“Oh my!” the woman said. “You poor handsome man, all pent up.”
“Can you open the door? My arms can’t move to undo the latch.”
The woman rushed to the cage. “The door is locked.” She looked around the cave. She fetched a jar from a rock shelf. “Here,” she said. “I’ll rub this goose grease all over you, so you can squeeze through the bars.”
Even greased with goose fat, the scholar could not manage to wriggle through the tight bars. The woman held up her bouquet of herbs. “I’ll rub your arms and legs with rosemary and sage,” she said. “That will make them more supple and surely you will be able to escape then.”
Even greased with goose fat and made supple by herbs, the scholar could not manage to wriggle through the tight bars. “I know!” the woman said. “I’ll put the cage over the fire. That will soften the metal bars and you can use your muscles to pry them apart.”
The scholar knew this was a bad plan. But he was trapped in the cage and the beautiful woman would not be dissuaded. She hoisted him effortlessly over her head and carried him towards a large cook fire at the center of the cave.
Just then, a terrific baying and barking echoed through the cavern. Fur a-bristle, the scholar’s dog ran in to the rescue. She bit the very strong woman on the leg. Enraged, the woman threw the cage, scholar and all, right at the dog. The faithful hound was too quick and dodged out of the way. The cage burst asunder. The scholar lay stunned on the cold stone floor, in a pile of twisted iron. The dog and woman circled one another, and it was hard to tell who was growling more ferociously. Once she had placed herself between the fierce dog and the mouth of the cave, the woman turned tail and ran as fast as she could. The scholar’s dog followed as far as the entrance and shouted many doggish insults at her as she fled.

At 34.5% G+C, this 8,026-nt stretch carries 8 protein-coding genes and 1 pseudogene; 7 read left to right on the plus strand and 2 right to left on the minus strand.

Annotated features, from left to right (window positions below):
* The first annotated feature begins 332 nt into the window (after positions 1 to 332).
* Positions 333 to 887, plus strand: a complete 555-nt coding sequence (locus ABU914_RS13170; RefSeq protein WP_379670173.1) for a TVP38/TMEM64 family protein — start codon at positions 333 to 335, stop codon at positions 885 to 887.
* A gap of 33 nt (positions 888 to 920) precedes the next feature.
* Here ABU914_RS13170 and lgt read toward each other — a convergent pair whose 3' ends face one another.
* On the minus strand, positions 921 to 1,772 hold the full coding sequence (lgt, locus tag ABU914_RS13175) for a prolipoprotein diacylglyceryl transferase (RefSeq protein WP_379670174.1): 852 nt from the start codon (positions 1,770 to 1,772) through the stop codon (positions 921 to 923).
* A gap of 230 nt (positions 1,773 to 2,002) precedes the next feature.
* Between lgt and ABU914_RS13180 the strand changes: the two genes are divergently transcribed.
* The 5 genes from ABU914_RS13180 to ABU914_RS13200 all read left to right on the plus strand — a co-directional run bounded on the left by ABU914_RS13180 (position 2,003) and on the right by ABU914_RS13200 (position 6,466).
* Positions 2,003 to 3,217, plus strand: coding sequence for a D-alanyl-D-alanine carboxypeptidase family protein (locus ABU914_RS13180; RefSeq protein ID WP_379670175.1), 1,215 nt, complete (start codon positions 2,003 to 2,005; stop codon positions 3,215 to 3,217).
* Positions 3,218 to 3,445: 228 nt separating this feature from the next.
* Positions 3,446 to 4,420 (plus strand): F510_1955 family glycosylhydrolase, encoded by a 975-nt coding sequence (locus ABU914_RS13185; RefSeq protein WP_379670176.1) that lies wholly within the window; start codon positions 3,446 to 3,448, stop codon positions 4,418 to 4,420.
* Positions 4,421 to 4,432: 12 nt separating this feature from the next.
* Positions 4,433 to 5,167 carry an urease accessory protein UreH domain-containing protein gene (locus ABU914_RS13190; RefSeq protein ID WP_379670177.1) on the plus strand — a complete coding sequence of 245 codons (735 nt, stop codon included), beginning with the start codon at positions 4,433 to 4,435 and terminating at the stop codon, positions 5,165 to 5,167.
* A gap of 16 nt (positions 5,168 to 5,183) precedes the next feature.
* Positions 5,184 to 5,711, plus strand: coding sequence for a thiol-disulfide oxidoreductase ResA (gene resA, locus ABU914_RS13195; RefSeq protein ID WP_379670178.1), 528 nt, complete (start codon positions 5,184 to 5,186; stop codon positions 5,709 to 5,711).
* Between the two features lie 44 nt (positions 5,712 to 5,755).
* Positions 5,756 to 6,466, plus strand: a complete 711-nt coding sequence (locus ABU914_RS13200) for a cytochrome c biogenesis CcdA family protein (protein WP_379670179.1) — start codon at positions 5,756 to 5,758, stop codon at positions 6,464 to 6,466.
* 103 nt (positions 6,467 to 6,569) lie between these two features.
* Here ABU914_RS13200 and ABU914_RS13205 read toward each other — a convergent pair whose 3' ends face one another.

The scholar had been badly hurt when the cage had broken. He wanted nothing more than to lay on the cold stone floor of the cave and wait until he was healed. His dog would have none of it. Once she had chased the cannibal off, she returned to her scholar and began nosing him sharply. He groaned.
“Leave me be, silly dog,” he said. “Can’t you see I’m dying?” She would not relent. She poked his every bruise and sore spot with her snout, until he rolled over and stood up. She barked at him, happily, and herded him hobbling out of the cannibal’s cave.
Though the scholar truly did feel as though he were dying from his injuries, his dog’s persistence proved the wiser course. As soon as he got to the edge of eye-shot from the cave entrance, he spotted the cannibal woman. Her courage renewed, she limped back into her home. When she found her dinner missing, a terrible howl echoed across the countryside. She emerged, glaring every which way in search of her meal.
“I don’t know why I thought she was beautiful,” he whispered to his dog. “She looks quite ugly now.”
The dog’s only response was to herd him further on, from hiding place to hiding place, while the cannibal hunted after.